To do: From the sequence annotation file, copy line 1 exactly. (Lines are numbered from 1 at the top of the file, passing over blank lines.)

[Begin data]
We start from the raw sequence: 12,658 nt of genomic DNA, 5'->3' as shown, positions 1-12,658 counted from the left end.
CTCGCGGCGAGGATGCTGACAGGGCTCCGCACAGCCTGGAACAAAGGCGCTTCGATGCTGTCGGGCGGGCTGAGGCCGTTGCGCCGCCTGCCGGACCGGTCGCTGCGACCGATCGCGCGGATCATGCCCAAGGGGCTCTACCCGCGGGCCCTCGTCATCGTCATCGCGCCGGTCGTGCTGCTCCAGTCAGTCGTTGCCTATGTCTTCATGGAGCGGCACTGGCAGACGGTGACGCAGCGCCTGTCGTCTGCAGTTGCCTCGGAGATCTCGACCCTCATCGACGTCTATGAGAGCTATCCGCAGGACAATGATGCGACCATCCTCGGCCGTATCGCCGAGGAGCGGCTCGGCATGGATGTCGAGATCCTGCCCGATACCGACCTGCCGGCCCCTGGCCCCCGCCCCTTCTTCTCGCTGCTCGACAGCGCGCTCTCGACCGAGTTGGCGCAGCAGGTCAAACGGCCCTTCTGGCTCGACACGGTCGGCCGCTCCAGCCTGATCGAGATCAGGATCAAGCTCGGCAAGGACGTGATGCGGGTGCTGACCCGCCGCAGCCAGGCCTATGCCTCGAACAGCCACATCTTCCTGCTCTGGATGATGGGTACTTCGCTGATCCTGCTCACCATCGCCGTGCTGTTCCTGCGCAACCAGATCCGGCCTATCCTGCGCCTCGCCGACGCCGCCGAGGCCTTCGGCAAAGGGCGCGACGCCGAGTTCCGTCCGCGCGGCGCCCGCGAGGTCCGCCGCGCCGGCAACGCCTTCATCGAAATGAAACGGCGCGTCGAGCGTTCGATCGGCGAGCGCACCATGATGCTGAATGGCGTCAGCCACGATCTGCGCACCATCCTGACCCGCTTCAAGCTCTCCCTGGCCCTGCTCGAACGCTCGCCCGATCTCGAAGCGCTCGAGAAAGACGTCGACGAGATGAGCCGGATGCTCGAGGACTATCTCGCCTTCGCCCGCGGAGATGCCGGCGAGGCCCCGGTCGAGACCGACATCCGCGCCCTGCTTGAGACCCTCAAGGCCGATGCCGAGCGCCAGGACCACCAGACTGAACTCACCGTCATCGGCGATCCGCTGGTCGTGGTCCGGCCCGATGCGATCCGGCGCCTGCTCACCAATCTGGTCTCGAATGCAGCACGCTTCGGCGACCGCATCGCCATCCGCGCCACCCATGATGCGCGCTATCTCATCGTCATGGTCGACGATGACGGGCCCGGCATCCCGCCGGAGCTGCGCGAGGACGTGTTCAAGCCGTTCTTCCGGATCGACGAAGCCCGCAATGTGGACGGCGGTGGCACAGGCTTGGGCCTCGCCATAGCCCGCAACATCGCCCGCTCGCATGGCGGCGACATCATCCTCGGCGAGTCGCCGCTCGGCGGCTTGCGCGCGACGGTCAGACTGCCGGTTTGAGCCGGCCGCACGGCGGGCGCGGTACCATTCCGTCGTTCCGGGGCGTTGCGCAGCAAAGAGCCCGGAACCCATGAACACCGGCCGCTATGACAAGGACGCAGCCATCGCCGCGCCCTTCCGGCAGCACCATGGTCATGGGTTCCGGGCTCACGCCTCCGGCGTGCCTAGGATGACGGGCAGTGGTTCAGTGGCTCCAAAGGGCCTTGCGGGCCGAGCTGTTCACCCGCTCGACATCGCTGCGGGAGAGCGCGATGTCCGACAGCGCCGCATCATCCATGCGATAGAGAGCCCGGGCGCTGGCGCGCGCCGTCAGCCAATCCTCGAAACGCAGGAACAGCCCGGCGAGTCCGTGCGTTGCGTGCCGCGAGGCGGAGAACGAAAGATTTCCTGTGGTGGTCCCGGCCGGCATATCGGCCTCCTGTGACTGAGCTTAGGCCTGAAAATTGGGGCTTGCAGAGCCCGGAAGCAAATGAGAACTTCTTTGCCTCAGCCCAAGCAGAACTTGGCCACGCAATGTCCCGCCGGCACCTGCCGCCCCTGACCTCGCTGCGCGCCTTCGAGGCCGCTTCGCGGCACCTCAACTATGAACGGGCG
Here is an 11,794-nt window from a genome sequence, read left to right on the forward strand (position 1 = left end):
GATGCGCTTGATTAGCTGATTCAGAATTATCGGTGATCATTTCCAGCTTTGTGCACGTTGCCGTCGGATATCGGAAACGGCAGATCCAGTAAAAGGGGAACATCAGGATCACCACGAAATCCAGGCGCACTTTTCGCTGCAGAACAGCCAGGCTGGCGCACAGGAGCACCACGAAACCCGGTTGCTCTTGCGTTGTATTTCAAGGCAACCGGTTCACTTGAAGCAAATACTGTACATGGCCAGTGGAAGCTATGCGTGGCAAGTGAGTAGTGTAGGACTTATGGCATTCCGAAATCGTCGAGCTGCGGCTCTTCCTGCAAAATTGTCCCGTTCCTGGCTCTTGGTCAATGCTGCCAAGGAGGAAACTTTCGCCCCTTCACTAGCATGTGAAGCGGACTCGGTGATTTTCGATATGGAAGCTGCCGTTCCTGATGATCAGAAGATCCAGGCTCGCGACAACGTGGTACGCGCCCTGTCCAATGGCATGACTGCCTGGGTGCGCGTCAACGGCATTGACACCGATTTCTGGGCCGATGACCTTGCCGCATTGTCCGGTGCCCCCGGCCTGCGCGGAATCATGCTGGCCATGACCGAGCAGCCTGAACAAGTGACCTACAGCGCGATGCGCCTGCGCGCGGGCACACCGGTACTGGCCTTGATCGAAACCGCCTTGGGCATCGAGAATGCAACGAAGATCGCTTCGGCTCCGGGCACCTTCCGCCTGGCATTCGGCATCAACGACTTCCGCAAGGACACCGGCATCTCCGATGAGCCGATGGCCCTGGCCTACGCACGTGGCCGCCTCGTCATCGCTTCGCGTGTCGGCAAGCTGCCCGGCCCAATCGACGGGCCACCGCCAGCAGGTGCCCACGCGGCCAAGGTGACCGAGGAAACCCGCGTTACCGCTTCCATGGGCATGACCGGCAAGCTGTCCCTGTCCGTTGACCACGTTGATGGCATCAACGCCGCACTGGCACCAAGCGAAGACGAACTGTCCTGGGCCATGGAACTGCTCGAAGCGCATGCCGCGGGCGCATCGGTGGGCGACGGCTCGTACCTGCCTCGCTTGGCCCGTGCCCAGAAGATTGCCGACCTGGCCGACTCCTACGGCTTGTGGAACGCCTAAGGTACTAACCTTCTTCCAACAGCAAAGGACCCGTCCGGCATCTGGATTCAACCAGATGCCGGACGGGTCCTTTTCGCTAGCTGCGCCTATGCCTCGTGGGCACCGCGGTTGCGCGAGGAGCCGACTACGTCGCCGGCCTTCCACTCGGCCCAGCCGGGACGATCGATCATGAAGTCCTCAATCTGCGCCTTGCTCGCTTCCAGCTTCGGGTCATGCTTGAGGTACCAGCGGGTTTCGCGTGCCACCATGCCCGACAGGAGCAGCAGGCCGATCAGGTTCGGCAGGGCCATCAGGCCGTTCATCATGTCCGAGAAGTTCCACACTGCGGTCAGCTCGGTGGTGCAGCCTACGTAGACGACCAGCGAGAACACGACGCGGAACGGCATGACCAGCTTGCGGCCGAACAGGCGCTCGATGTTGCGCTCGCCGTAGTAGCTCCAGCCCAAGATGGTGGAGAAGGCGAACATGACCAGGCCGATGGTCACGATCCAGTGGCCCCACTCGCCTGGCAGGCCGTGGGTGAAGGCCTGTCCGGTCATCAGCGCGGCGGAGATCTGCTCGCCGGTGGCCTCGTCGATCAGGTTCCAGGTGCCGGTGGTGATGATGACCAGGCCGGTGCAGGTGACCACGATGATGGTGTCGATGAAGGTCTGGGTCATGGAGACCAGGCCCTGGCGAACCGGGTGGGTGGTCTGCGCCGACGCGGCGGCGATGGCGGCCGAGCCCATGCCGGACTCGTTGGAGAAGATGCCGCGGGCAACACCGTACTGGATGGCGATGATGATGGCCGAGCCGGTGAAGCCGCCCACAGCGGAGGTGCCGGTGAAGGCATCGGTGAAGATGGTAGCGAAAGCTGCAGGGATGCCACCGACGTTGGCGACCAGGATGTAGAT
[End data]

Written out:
We start from the raw sequence: 12,658 nt of genomic DNA, 5'->3' as shown, positions 1-12,658 counted from the left end.